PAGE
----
(FB 1545754612 Timestamp)
A VIKING CHRISTMAS STORY
Twas the night before Christmas, and all through the village
The men sharpened knives and the boys dreamt of pillage.
The skulls were all hung by the chimney with care
In hopes on the morrow, more would be there.
The girls were nestled all snug in their beds,
While visions of jewelry, danced in their heads.
And mamma in her gown, and I in my shirt,
Had just caught our breath from a quick winterâs flirt.
When out on the river there arose such a clatter,
I sprang from the bed, to see what was the matter.
Away to the Hall, I flew in a rush,
Tore open the shutters, and threw up the sash.
The moon on the breast of the new-fallen snow
Gave the lustre of mid-day to objects below.
When, what to my wondering eyes should appear,
But a longboat with shields, and great men with their gear.
With a bearded old man, lively and wisened,
I knew in a moment it must be Lord Odin.
More rapid than eagles his warriors they came,
And he whistled, and shouted, and called them by name!
“Now, Dasher! now, Dancer! now, Prancer and Vixen!
On, Comet! On, Cupid! on, Donner and Blitzen!
To the top of the porch! to the top of the wall!
Now dash away! Dash away! Dash away all!”
As dry leaves that before the wild hurricane fly,
When they meet with an obstacle, mount to the sky.
So up to the house-top the coursers they flew,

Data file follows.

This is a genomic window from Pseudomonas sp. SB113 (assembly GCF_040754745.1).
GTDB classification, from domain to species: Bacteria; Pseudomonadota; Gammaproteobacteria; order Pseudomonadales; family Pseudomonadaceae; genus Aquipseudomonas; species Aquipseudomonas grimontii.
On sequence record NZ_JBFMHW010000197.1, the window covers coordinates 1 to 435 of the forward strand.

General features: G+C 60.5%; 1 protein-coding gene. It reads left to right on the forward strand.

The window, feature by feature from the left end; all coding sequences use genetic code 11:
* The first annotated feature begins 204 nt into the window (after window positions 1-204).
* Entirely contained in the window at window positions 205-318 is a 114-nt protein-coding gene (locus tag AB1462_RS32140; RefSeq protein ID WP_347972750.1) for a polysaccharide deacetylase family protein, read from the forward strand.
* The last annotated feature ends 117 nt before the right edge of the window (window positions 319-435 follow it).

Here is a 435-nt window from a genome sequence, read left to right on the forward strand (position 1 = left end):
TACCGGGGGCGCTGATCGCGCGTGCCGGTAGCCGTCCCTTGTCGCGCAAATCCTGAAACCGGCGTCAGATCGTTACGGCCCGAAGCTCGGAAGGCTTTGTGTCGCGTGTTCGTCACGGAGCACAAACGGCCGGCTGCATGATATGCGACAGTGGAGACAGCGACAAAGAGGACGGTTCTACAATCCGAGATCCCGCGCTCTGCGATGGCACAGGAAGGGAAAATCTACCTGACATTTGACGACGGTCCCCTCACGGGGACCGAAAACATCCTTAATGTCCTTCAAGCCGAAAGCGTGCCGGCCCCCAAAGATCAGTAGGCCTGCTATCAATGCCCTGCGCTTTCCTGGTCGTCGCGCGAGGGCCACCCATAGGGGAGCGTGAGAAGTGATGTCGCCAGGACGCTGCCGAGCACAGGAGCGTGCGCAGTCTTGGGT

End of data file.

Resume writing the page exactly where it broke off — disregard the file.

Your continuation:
With bags full of booty, and Lord Odin too.
And then, in a twinkling, I heard at the door
The laughter of brethren hardened by war.
As I drew in my head, and was turning around,
Lord Odin, through the portal, came with a bound.
He was dressed all in grey, from his head to his foot,
And his clothes were all fouled with snow and with soot.
A bundle of booty he had flung on his back,
And he looked like a merchant, just opening his pack.
His eyes-how they twinkled! his laughter how merry!
His cheeks were like roses, his nose like a cherry!
The beard of his chin was as white as the snow,
And his purses, hung neatly, from his belt, in a row.
The stump of a pipe, he held tight, in his teeth,
And the smoke it, encircled his head, like a wreath.
He had a long face, pointed hat, and grey cloak,
That shook when he laughed, like the bough of an oak.
He was tall and thin, but a jolly old elf,
And I laughed when I saw him, in spite of myself!
But a wink of his eye, and a twist of his head,
Soon gave me to know, I had nothing to dread.
He spoke not a word, but went straight to his work,
And filled all the stockings, then turned with a jerk.
And laying his finger, aside of his cheek,
And giving a nod, tossed my share to my feet.
He sprang to his boots, and to men gave a whistle,
And away we all flew like the down of a thistle.
And I heard him exclaim, âere we ran into the night,
“Happy Viking to all, and to all a good-fight!”
(With Apologies to Dickens)